A group of students at Gonzaga High School in St. John's sold boxed lunches on Friday to raise money to help change the lives of children in India.

Nitish Bhatt and his family came to Canada 10 years ago.

Bhatt said he wanted to be able to give something back to his home country.

Nitish Bhatt

Nitish Bhatt says he wanted to be able to give something back to the community in India to help improve the lives of students. (CBC)

"I went back to India for my first time when I was seven and I saw two kids about my age begging for food, and the first thing I thought when I saw this was, 'These kids should be in school. I go to school, my friends go to school. And these kids, instead of begging, should go to school and improve their lives,'" he said.

However, Bhatt said things aren't so easy in the southern Indian village of Kakinada.

"They need all of their children to work on the farms so they can directly feed themselves and they can put enough food on the table, and this is what prevents most children from going to school," said Bhatt.

Small contributions can mean big change

Bhatt and his friends decided to set up a lunch event, selling boxed Indian meals and putting the proceeds toward helping fund education in India.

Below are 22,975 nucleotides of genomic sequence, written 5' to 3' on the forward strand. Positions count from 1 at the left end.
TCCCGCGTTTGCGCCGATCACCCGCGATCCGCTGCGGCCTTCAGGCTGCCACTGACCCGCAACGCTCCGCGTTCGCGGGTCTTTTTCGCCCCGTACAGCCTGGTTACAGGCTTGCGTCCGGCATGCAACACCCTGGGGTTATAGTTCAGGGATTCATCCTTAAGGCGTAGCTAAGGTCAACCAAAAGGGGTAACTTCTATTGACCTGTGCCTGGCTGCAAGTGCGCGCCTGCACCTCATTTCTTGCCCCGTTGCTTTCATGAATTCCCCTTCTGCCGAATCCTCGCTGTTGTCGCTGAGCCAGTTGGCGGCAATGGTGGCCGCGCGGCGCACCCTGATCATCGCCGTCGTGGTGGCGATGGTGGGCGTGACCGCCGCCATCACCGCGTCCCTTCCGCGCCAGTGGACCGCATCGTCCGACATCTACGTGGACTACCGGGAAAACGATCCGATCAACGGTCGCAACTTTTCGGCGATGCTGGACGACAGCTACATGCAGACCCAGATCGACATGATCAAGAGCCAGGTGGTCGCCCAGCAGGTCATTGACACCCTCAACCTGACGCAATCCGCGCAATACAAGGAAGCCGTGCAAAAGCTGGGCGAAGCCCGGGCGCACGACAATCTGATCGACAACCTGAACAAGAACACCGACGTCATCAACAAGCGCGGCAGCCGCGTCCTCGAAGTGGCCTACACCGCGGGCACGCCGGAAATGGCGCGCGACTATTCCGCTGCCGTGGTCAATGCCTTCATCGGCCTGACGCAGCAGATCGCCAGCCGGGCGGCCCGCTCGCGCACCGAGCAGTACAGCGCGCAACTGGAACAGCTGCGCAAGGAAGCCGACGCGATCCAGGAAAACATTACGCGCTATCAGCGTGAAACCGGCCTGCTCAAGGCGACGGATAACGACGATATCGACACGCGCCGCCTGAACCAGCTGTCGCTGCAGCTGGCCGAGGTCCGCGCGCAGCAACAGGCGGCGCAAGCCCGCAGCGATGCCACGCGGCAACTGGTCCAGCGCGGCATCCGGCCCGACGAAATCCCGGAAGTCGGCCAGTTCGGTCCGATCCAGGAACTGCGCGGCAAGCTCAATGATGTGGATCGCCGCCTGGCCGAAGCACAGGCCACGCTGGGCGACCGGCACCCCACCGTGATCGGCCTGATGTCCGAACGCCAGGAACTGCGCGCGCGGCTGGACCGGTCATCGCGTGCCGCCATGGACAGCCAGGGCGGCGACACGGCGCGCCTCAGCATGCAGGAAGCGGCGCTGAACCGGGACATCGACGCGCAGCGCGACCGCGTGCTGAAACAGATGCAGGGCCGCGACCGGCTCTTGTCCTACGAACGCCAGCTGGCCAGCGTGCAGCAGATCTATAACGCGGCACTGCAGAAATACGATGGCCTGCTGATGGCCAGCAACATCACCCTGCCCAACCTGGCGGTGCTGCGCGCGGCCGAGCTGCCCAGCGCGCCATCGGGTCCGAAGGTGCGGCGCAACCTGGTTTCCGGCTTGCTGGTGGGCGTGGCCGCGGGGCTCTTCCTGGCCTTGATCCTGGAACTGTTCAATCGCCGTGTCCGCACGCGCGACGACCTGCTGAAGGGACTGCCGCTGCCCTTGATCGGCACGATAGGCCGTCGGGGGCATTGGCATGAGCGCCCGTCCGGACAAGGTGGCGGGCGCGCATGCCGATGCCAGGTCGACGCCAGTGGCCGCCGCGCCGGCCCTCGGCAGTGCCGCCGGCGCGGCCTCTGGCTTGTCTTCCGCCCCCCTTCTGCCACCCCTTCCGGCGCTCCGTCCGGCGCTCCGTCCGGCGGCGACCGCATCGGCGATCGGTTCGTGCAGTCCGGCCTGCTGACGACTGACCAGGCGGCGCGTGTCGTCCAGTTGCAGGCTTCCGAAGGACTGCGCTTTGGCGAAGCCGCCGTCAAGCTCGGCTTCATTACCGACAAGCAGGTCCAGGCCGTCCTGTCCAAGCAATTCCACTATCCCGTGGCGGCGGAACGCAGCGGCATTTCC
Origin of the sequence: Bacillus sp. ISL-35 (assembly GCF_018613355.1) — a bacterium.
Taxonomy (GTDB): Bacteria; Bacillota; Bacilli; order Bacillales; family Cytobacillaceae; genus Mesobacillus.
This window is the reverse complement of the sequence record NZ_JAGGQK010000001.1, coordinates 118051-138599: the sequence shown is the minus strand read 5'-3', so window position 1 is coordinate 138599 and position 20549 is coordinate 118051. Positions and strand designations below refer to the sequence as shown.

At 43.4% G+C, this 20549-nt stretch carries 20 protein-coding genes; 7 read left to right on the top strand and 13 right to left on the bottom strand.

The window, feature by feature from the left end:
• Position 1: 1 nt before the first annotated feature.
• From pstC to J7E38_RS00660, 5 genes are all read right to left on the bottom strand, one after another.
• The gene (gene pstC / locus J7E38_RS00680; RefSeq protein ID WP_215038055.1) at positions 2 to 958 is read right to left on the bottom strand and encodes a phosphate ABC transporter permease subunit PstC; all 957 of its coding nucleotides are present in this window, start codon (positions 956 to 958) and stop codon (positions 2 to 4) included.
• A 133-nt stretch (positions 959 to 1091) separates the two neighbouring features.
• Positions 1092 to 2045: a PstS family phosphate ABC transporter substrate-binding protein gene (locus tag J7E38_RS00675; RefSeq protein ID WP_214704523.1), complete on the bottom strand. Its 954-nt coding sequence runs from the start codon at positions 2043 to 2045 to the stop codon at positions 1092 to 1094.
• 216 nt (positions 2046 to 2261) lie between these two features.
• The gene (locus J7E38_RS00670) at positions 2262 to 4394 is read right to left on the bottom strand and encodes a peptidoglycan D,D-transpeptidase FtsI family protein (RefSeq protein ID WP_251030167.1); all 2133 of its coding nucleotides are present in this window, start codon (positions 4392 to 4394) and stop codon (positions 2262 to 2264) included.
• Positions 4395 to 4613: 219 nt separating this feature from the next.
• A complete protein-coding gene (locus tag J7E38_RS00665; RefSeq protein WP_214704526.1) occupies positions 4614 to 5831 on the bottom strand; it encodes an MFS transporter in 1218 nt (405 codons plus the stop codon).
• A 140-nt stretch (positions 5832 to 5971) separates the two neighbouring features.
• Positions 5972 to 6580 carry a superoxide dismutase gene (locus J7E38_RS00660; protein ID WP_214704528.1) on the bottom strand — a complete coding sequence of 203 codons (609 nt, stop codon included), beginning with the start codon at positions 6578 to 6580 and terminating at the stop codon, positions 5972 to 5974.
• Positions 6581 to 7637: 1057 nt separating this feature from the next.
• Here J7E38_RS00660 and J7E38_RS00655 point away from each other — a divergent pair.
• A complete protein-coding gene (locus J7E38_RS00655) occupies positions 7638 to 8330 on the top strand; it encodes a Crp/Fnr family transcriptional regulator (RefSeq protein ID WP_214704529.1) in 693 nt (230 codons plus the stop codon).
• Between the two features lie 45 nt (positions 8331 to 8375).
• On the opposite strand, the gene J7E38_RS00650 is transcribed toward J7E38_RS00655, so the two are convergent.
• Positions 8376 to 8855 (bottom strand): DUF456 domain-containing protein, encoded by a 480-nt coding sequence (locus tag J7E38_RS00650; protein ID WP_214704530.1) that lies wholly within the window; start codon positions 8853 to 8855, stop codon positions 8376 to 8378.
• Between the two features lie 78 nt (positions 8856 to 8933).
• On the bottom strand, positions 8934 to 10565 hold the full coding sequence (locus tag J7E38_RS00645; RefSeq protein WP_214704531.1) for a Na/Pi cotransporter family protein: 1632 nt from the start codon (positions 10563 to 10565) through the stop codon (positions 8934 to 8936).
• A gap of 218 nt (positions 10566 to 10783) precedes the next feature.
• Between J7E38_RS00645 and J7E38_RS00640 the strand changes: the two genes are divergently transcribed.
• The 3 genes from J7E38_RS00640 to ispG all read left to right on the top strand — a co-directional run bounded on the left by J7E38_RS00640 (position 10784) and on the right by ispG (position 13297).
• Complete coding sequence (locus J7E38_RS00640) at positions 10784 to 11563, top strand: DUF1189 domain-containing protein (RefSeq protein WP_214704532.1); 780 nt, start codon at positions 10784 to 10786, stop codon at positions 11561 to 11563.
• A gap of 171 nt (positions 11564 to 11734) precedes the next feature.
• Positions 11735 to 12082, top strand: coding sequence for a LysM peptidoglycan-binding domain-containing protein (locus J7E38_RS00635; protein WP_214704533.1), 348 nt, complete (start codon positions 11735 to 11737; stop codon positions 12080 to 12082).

Neira Aylward

Neira Aylward says it's important to remember that making a change in just one person's life is worth the effort. (CBC)

"We've sold about 165 lunch boxes, which is really great because through these funds we can directly sponsor about five children for the upcoming school year," he said.

Bhatt's classmate Neria Aylward said while looking at problems on a large scale can be overwhelming, it's important to remember that any small contribution can mean a world of change for one person.

"It's not as hard as you would think it is to just kind of change one life in India, and maybe that's where we should start," she said.

"You look at these huge problems like illiteracy in India and you say, 'Where can I start, what can I do as a student in St. John's?', but, if you're changing one or two kids' lives, that's changing something and that's starting to break that cycle of poverty."